Posted: Fri 20th Nov 2020

Updated: Fri 20th Nov

Two week ‘firebreak’ restrictions in Wales have been a success says First Minister

News and Info from Deeside, Flintshire, North Wales

The 17-day “firebreak” lockdown in Wales has been successful in cutting the number of coronavirus infections first minister Mark Drakeford has said today.

But he warned we can’t “fritter all that away” by going back to behaving in ways that will drive those numbers back up again.

The firebreak between October 23  and November 9, saw non-essential shops and hospitality venues close, indoor household mixing was banned and people were advised not to travel except for exceptional reasons.

Secondary school pupils from year 9 upwards were given an additional week off following the half term holiday.

Speaking to BBC Radio Wales this morning Mr Drakeford said: “The chief medical officer [Dr Frank Atherton] has issued his independent analysis audit last night.”

“He says the evidence is now good enough to say the firebreak period did succeed.”

“We’ve had 10 days in a row in which numbers across Wales have been coming down.”

“Positivity rates coming down and the number of people suffering from coronavirus coming down.”

“SAGE said a week ago the R number in Wales could have been below one.”

“Now, what we have to do is to build on that, and to make sure that we don’t fritter all that away by going back to behaving in ways that will drive those numbers back up again.”

Locally the the rolling 7 day case rate per 100,000 in Flintshire stood at 151, at the start of the firebreak.

Ministers stressed that any impact of the ‘short sharp’ lockdown in Wales would only start to be felt around two weeks after it ended.

On November 14 the rolling 7 day case rate per 100, 000 had dropped 137.

According to the latest data from Public Health Wales, the rolling 7 day case rate per 100, 000 in Flintshire now stands at 160, higher than at the beginning of the firebreak period.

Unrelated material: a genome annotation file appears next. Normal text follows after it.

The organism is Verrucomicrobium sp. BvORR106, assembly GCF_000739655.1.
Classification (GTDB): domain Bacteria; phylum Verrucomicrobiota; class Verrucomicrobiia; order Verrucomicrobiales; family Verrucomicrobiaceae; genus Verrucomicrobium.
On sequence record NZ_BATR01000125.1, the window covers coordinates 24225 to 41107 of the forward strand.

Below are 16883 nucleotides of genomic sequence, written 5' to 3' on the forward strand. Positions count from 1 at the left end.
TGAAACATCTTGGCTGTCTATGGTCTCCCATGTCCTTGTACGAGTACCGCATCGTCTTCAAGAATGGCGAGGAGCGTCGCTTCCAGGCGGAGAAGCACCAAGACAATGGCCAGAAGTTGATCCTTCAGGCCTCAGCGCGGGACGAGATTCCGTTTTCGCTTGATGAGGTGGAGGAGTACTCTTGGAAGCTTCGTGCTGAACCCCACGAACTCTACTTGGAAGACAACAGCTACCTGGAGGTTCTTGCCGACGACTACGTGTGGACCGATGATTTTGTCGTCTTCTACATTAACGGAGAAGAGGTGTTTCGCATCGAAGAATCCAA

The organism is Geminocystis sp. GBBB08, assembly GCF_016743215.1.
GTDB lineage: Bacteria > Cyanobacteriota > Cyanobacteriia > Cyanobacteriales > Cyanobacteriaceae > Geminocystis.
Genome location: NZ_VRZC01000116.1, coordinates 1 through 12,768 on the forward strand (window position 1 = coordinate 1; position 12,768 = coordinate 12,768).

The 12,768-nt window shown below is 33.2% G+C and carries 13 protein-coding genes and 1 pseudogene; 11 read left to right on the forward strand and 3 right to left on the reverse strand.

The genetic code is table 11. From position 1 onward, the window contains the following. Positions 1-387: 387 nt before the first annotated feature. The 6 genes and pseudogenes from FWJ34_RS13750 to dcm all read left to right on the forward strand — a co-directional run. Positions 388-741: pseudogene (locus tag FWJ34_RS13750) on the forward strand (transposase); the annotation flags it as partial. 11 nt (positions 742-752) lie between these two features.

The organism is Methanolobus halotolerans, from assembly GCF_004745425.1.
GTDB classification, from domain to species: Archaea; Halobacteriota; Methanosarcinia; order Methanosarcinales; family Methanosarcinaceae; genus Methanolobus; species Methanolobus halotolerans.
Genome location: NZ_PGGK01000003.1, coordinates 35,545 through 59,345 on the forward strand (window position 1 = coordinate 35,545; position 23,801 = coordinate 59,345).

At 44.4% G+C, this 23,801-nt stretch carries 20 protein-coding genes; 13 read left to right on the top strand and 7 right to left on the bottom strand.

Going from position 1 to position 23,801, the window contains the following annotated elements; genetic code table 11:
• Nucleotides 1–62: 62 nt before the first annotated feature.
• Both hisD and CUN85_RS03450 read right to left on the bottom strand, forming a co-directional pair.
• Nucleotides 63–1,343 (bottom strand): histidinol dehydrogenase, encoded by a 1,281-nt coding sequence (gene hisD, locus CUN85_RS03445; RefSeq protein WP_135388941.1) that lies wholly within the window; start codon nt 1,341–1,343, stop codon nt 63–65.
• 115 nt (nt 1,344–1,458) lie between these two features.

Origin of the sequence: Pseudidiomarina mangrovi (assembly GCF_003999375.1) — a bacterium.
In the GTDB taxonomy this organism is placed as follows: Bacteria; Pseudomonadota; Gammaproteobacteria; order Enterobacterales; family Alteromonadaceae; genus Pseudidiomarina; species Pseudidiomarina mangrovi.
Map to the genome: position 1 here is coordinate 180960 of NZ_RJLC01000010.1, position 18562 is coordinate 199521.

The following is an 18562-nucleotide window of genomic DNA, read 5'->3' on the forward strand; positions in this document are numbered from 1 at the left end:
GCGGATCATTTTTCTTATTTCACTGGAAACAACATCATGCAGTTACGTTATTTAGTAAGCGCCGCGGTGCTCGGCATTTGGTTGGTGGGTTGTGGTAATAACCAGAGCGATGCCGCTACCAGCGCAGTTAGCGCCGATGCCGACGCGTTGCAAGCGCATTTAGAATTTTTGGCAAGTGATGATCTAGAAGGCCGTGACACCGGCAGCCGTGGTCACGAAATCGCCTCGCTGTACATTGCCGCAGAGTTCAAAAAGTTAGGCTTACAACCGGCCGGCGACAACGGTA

As reported earlier this week, there’s been a spike in COVID-19 cases within Flintshire care homes, 12 establishments currently impacted.

Northern Ireland is set to go back into lockdown from next Friday.

Non-essential retail will have to shut, and the hospitality sector will have to remain closed.

Schools will be allowed to stay open.

Asked if the same could happen in Wales, Mr Drakeford said: “Our plan has always been to find a pathway through to Christmas without needing to reimpose restrictions of the severity that we saw during the fire brick.

“Provided that we all do the simple things that we’re asking people to do, reducing the number of people we meet with traveling only when essential working from home wherever we can.”

“They’re the simple things that we all know, provided we all do that, and the firebreak will have given us a platform that will take us through to Christmas.”

“If that doesn’t happen the numbers will rise again and we’ll be back to where we started.”

“My message to people in Wales today is very much that the firebreak succeeded thanks to everything that you and we did together.”

“We can go on succeeding but we only do that by not acting as though coronavirus had gone away, not lapsing back into the ways that were driving up the numbers earlier in the autumn and provided we do those simple things together.”

“There is a pathway through to Christmas, but it’s not guaranteed, because it really does absolutely fundamentally depend upon every one of us playing our part.”

The first minister will hold the Welsh government’s coronavirus press conference at 12.15pm today, you can watch it via twitter:


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